• Historically, African American rites have
    revolved around food.
  • Soul food originated from cuisine developed by
    African slaves. This dishes were mainly from the
    South and were hearty and delicious. They
    included collard greens, leafy vegetables, beans,
    rice, and potatoes. Most of the diet is
    considered high in fat.
  • Sunday dinners were very important in African
    American culture.
  • Frying was the most common method of cooking.

  • Discrimination is experienced by some African
    American children and can make learning
  • African American students achieve at high levels
    when they are allowed to learn in cooperative
  • African American students tend to perform at low
    levels in mathematics, but are improving.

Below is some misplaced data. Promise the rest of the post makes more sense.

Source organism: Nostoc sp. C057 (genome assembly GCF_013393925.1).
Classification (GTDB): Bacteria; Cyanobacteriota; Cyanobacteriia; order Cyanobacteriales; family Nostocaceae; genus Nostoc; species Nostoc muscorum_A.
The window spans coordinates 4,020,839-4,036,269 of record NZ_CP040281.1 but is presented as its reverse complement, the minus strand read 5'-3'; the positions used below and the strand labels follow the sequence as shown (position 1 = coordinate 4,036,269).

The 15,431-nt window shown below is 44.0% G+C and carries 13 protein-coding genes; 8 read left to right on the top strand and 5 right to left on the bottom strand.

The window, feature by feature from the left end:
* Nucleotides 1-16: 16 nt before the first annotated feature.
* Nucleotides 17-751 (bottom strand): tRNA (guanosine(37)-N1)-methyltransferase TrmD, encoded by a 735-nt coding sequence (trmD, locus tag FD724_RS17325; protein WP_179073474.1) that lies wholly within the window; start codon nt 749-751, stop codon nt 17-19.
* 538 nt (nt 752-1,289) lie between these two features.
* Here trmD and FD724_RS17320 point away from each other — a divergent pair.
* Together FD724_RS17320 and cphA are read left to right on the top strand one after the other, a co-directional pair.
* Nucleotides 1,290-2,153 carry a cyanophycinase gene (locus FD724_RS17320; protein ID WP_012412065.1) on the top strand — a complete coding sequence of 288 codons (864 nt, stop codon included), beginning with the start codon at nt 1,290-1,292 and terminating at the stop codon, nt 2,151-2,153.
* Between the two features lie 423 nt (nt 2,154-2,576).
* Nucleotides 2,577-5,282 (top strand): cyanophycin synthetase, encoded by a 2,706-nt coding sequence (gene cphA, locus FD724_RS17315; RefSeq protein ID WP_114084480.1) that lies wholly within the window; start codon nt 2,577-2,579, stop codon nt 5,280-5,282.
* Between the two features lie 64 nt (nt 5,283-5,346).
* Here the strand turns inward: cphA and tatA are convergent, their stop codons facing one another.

Education (continued)
  • The largest obstacle associated with African
    American education is poverty. Lack of funding
    and family resources create an environment that
    promotes difficulties in education.

Interaction Patterns
  • African Americans share common patterns of
    interaction and perception. They use a system of
    symbols and meaning as a part of their heritage.
  • African Americans tend to connect with their
    cultural identities.

Health Concerns
  • The prevalence of diabetes among African
    Americans is about 70 higher than among white
  • Infant mortality rates are twice as high for
    African Americans as for white Americans.
  • The HIV rate is higher in African Americans than
    white Americans.

African American StereotypesWe Know Theses Are
  • Loud
  • More prone to violence
  • Athletic
  • Good dancers
  • Good singers
  • Talkative/Gossip

Famous African Americans
  • Martin Luther King Jr.. Civil Rights leader
  • Rosa Parks, black activist
  • Duke Ellington, famous pianist and band leader.

Thought for the Day
  • The United States has always been considered a
    melting pot because of our diverse mixing of
    people from all over the world. I prefer to call
    us a salad bowl. Think of all the different